Medical device sales people are often coached to “talk a little bit less and get better at asking questions.” In most cases this is a solid piece of coaching advice. Most sales people talk too much, listen too little and don’t ask enough questions.
The problem is “doing a better job at asking questions”, is easy to say, but not so easy to do. There are many traps on the road to getting better. Here are eight we too often see.
1. Not establishing why you’re asking questions – If the customer doesn’t know why you’re asking questions, bad things tend to happen. So, before the call, think about the purpose of the meeting and formulate two or three questions to help guide the conversation.
At the start of the call, share the call purpose from your perspective, ask the customer to build on that call purpose, and then request permission to ask questions. During the call you also can use questions to drill down on a topic, such as: Let me just stop here and ask a few questions to get a better idea about … or even to change topics. Questions also can periodically be used to check that you are continuing to pursue a topic of mutual interest.
2. Asking too many questions – One of the downsides of questioning is the potential for the conversation to turn into an interrogation or to be perceived as manipulative by the overuse or misuse of questions. The culprit is usually poor pre-call planning. Unfortunately, the sales person usually is intent on asking the pre-planned questions and regardless of what happens during the call, those questions are asked! The result is bombarding the customer with “20 questions” vs. building a business conversation with a natural flow to it.
3. Asking multiple questions – Often too many questions are strung together, so the sales person really is asking multiple questions at once. Here’s an example: “You mentioned you’re concerned bundling products. What is your primary concern? Have you had problems with bundling before? Why did it happen?” Three good questions – but when posed in rapid succession, which question will the customer answer? Research tells us in most cases it’s the last one. So, the sales person will learn why the bundling problems happened, but you may never know what the bundling problem actually was and what the customer’s current concerns are about bundling.
4. Providing the answer for the customer – Leveraging knowledge and insights is a hallmark of consultative selling. However, in an effort to move the call along or, possibly, to appear knowledgeable, sales people sometimes both ask and answer questions during calls. This tends to happen when the time available for the call is tight, yet the sales person wants to go through the entire pre-planned agenda rather than focusing only on one or two key issues that time allows. The trap is the customer will usually have a negative reaction and you might not even know it until you try and schedule the next call.
5. Assuming the answer – Sales people have been known to assume the answer to a question based on experiences with other customers. The trap is an easy one to fall into because sales people who focus on a particular industry, like medical devices, do have extensive expertise acquired from working with multiple customers. However, this is one of those scenarios where even if you are right you are probably wrong. Doesn’t every medical sales person have many a horror story where they skipped validating and ended up making terrible assumptions?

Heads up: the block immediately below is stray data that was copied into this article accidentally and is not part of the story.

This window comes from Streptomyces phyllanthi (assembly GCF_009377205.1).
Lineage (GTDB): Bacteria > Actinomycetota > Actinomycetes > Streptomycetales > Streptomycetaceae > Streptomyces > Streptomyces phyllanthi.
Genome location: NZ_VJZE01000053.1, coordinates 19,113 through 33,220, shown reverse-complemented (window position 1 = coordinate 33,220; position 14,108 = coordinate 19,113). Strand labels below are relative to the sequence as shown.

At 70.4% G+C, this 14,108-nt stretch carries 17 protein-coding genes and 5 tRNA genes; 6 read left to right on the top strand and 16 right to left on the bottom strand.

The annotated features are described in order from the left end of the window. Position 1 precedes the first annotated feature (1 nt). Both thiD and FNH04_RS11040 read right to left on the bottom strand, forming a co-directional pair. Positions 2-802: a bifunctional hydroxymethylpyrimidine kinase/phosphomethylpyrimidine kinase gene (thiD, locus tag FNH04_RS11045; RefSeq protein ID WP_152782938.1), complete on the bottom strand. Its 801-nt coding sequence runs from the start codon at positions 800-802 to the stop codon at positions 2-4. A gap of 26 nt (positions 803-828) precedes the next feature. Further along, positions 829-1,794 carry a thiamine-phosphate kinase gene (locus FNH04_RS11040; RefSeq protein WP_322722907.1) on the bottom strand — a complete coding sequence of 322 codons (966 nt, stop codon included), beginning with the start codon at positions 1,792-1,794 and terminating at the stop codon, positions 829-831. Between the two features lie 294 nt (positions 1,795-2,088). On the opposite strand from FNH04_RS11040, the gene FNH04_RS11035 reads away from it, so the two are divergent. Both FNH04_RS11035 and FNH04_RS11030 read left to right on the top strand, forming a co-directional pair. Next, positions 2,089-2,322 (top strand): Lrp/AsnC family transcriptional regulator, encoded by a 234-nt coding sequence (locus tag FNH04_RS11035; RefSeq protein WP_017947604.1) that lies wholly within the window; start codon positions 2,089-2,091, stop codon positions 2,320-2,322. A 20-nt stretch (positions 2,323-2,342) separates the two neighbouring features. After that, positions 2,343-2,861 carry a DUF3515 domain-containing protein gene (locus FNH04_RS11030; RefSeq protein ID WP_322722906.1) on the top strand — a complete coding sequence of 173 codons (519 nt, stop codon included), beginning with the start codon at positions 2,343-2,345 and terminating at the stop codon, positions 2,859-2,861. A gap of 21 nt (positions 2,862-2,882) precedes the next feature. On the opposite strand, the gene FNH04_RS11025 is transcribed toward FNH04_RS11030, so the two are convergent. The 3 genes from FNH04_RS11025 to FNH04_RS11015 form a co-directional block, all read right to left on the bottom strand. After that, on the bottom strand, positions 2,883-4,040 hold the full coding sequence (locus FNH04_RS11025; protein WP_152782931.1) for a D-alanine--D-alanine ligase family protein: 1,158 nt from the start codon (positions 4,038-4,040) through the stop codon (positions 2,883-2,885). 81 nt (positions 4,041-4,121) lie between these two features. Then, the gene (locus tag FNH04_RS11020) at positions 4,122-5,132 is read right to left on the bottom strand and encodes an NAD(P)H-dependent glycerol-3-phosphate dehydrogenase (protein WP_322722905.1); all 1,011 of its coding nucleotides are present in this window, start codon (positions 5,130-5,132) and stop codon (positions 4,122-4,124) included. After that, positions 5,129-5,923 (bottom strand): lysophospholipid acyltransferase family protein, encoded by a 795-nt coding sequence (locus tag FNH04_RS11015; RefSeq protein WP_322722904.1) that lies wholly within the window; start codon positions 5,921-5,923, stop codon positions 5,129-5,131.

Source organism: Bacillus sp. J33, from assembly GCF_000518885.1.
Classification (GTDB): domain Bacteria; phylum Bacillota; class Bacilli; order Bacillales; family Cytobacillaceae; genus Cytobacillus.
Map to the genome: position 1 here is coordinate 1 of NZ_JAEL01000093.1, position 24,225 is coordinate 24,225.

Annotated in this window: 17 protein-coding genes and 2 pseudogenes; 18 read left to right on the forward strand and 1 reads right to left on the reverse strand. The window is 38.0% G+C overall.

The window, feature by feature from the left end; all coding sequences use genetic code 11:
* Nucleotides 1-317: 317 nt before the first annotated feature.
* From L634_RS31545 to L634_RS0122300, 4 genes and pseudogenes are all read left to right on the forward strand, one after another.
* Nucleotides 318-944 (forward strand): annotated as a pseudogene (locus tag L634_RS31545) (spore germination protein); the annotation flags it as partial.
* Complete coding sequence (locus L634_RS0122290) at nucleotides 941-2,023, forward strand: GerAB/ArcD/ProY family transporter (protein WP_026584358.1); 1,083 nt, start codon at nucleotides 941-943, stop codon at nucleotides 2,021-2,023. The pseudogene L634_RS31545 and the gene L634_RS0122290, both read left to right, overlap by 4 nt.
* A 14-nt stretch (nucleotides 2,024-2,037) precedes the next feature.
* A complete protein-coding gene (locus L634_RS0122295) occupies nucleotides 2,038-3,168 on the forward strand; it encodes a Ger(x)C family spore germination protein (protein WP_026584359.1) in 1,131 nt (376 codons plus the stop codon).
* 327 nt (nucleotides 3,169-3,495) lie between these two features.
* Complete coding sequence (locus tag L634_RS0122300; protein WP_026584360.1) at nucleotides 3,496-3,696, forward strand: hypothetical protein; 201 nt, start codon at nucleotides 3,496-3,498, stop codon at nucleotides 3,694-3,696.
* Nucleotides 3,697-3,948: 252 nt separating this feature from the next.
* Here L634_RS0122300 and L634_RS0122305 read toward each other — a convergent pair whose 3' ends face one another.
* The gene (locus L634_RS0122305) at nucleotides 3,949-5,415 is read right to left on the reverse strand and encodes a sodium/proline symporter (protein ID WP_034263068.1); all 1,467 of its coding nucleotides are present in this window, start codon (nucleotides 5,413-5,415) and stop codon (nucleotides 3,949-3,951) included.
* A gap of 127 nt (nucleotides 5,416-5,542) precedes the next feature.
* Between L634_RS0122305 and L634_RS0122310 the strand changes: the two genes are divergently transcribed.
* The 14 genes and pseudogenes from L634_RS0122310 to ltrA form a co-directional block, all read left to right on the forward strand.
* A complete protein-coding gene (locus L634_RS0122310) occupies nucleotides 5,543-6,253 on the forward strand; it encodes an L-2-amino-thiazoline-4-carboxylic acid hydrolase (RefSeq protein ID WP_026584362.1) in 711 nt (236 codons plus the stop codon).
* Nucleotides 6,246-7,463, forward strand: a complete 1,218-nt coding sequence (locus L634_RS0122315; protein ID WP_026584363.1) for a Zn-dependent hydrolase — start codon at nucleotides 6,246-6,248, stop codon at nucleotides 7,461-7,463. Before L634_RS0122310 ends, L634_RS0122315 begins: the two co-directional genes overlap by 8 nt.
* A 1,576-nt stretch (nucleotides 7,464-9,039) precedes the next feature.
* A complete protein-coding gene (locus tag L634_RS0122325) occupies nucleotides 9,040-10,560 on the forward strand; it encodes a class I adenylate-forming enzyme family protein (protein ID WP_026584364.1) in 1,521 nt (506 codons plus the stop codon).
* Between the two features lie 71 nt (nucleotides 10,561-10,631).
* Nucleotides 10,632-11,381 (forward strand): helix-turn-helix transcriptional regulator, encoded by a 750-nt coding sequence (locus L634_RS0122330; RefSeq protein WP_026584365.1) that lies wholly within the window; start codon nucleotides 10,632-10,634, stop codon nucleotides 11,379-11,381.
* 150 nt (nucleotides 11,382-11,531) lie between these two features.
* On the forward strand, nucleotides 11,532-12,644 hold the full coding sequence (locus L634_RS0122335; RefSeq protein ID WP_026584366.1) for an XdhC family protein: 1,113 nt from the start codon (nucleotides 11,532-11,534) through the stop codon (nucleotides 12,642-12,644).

6. Not reading the situation – We work with many medical device companies, several of whom support surgeons. Sales people sometimes are so eager just to get an opportunity to talk with a surgeon that they don’t read the situation. Following a difficult procedure or a bad patient outcome is not the time for a call let alone asking a bunch of questions. Sometimes you don’t know that a difficult situation has occurred or when customers have other things prominently on their radar. The answer is – always confirm that it is a good time.
7. Failing to avoid the temptation to talk too soon. A common call flow is the sales person starts the conversation asking some thoughtful questions and then the sales person starts to provide information related to the customer’s response. Equally often this is probably a trap since the definition of the problem is incomplete and/or all the correlated issues are yet to be surfaced.
An alternative approach is to ask second and third order follow-up questions to better understand the scope of the problem as the customer sees it and to explore what the possible strategic, operational, and financial ripple effects might be. This approach not only helps the sales person to better understand the problem but also often helps the customer discover new insight. A much better foundation is thereby established for talking about a solution.
Although notional, an easy rule of thumb is: customer interactions usually work better if the customer is talking about 70% of the time and the sales person is talking 30%. If the percentage split looks something like that, you have probably avoided the mistakes of talking too soon and/or talking too much. And subscribing to this motto – ask, listen, then talk – helps, too.
8. Lacking perspective on sensitive information – Don’t put the customer in an uncomfortable situation by asking questions that shouldn’t be asked. We all know that HIPPA, for example, has had an impact on the clinical information available to medical sales people.
To be a top performer in medical sales some skills need to mastered – asking questions is one of them. A good first step is to avoid traps that are, once you know them, easily avoidable.
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©2011 Sales Horizons™, LLC